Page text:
Last Updated on October 12, 2020 by Matt Gardener
The joy of every dog owner is to see their dog healthy. A protective, caring, and concerned dog owner knows that not every plant is safe for their dogs.
Hence, the need to be cautious at all times, especially when their dog approaches an alien plant. So, is dianthus poisonous to dogs? Yes, dianthus plant is toxic to dogs and you’ll find out why later in the article.
In this article, you will also get to know everything you need to know about the dianthus plant, dianthus poisoning, its effects on dogs, and first aid treatments.
Table of Contents
Features of The Dianthus Plant
Dianthus caryophyllus is a scientific name for a perennial flowering plant that is found in gardens and bouquets around the world, especially during warm summer. It can be grown as annuals and biennials. Some are short subshrubs with woody basal stems.
It has brightly colored flowers known for its characteristic fragrance. It is commonly called wild carnation, pinks, or sweet William with origin from Eurasia.
Dianthus caryophyllus has straight, narrow foliage of about 4 to 6″. Its flowers are five parted, pink-lilac, white, or pink-purple with picotee margins.
The dianthus leaves are simple, opposite, linear, and mostly green or bluish-grey.
You can propagate it by using cuttings from cultured stock and can be grown in full sun or shade, well-drained soil, and adequate air circulation. This helps to prevent the growth of fungal diseases and root rot.
Although this plant can grow in any soil type, it is better grown in neutral or slightly alkaline soil. It can also withstand some acidic soil.
Is Dianthus Poisonous to Dogs?
YES! Dianthus is poisonous to dogs when they ingest them. The irritant or toxic variants is still unknown. They cause gastrointestinal upsets, and the symptoms are mild. Hence, the stages of recovery are usually smooth.
Symptoms of Dianthus Poisoning on Dogs
The following are signs of dianthus poisoning:
- Skin itching
- Skin irritation
- Lack of appetite
- Redness of mucous membrane
- Abdominal pain
Note: These symptoms may vary depending on the toxicity.
How Do You Treat Dianthus Poisoning?
If your pet shows any symptoms of dianthus plant poisoning, it is best to take them your veterinarian. Vomiting may be induced to remove any leftover plant particles in the dog’s stomach. The veterinarian may apply a soothing medicinal cream or ointment to the inflammation areas to quicken the healing process.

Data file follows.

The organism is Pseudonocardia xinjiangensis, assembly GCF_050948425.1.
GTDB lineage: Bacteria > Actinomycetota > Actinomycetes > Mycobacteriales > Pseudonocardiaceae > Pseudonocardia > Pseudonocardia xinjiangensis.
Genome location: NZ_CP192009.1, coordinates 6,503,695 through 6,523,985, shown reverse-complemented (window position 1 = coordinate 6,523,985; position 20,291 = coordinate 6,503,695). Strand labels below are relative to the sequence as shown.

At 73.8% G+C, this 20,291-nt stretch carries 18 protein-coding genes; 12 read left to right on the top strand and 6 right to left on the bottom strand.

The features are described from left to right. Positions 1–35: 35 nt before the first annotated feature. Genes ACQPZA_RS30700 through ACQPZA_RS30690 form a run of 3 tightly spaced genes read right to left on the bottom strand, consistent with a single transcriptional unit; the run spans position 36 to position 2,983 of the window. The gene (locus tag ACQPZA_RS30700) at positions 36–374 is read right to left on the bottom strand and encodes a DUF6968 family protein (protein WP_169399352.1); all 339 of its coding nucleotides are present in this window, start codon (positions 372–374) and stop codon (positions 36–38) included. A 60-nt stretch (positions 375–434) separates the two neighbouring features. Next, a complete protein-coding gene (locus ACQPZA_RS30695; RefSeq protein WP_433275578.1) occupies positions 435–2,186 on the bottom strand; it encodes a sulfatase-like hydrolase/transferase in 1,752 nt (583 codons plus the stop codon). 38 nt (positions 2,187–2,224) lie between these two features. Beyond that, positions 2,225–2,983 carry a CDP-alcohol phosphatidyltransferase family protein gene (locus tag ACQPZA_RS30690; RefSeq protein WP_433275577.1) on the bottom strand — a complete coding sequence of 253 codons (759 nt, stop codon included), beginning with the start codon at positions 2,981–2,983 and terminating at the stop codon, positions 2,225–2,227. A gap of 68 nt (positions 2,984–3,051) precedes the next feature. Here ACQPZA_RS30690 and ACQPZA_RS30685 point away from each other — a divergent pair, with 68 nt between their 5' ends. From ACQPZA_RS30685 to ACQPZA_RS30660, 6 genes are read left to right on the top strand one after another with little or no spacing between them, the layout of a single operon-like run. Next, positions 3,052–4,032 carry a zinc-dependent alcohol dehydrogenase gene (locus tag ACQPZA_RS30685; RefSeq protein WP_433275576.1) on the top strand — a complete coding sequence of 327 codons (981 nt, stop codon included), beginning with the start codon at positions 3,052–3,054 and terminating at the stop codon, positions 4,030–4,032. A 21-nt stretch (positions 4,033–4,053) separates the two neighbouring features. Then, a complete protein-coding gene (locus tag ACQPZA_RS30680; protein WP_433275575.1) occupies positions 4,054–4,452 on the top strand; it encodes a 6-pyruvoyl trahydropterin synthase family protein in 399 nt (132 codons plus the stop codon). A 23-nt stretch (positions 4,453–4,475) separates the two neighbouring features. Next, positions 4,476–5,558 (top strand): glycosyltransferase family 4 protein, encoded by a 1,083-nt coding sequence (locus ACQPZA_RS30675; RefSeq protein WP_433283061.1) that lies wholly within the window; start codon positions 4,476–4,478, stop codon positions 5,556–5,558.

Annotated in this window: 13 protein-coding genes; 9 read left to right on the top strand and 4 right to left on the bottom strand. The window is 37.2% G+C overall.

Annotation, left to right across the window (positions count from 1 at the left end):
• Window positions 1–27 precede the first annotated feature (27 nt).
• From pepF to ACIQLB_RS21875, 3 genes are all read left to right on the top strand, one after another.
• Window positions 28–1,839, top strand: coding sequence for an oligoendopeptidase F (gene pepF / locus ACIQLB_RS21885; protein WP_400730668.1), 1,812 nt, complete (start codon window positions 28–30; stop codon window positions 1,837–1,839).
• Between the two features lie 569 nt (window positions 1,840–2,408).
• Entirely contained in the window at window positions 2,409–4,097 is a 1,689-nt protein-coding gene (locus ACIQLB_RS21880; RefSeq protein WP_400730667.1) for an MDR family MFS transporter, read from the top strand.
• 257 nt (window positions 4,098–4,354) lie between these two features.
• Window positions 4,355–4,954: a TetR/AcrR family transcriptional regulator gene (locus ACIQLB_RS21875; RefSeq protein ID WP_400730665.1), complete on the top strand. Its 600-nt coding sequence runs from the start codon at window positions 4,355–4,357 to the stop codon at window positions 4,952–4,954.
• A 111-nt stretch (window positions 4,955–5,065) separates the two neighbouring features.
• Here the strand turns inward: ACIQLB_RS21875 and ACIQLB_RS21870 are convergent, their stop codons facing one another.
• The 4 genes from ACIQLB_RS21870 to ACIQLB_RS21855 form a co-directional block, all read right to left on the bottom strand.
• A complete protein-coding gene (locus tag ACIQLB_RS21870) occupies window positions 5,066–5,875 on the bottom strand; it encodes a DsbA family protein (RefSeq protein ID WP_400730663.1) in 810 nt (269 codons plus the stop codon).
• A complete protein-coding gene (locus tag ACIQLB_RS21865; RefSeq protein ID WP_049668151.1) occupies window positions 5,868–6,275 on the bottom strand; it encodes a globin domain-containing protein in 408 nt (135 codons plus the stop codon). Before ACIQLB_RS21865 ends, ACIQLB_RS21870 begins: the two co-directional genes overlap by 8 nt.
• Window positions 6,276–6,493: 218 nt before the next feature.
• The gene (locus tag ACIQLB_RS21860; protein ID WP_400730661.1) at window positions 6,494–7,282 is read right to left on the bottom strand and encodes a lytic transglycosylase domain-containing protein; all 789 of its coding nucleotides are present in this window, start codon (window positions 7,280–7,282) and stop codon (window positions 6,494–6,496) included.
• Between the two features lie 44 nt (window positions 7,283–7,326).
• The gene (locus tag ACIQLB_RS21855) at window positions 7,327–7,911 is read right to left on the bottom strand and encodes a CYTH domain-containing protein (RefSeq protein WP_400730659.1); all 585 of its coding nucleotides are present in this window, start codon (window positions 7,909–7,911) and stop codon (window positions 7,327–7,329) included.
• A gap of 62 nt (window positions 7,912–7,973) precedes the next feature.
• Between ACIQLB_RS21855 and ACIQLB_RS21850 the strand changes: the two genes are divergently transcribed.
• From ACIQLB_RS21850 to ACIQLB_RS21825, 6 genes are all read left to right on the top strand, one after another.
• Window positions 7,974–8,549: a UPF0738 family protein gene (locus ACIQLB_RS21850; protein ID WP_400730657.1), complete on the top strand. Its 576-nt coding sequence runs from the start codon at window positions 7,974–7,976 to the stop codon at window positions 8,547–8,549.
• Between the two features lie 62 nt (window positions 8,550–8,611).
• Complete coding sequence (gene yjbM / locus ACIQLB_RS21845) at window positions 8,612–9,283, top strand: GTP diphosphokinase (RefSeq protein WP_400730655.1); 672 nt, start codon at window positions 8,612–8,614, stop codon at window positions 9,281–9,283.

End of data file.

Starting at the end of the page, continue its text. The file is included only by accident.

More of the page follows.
Another form of treatment is fluid therapy to flush out the toxin quickly. It also prevents your dog from dehydrating, which may be the case because of excessive diarrhoea and vomiting.
You can administer fluid therapy via the intravenous route as well. And then clean the dog’s body to stop all irritation.
First Aid Treatment of Dianthus Poisoning
Most times, you can treat dianthus poisoning can at home. When you discover your dog has eaten the plant, rinse and flush the mouth with water thoroughly. This cleansing process will expel any leftover plant substances.
You can induce vomiting by giving your dog an emetic like one teaspoon of hydrogen peroxide (3%) orally. After vomiting, rinse and flush the mouth again using water to expel any irritant vomitus or potential toxin.
In most cases, your dog will recover fully within 4-24 hours of plant ingestion after these treatments.
If the dog’s airway is blocked as a result of swelling, carefully observe them at the veterinary office. This observation should be done until the swelling subsides and breathing is normal. After that, ensure you prevent more ingestion of the dianthus plant in the future.
Dianthus poisoning from ingestion of the dianthus plant is considered mild. Take your pet to the veterinarian who may initiate helpful therapies. Sometimes, your canine friend may recover without seeking medical help.
If you want to grow the dianthus plant around your home, restrict it to areas where your dog will not be able to access it. Better still, teach your dog not to eat plants. If this flower is in your home, keep it where the dog can’t reach.
Know different flower species before you bring any to your home or grow. This prevents any form of toxicity from happening in the first place. As much as possible, do not allow your dog near an alien plant or flower species.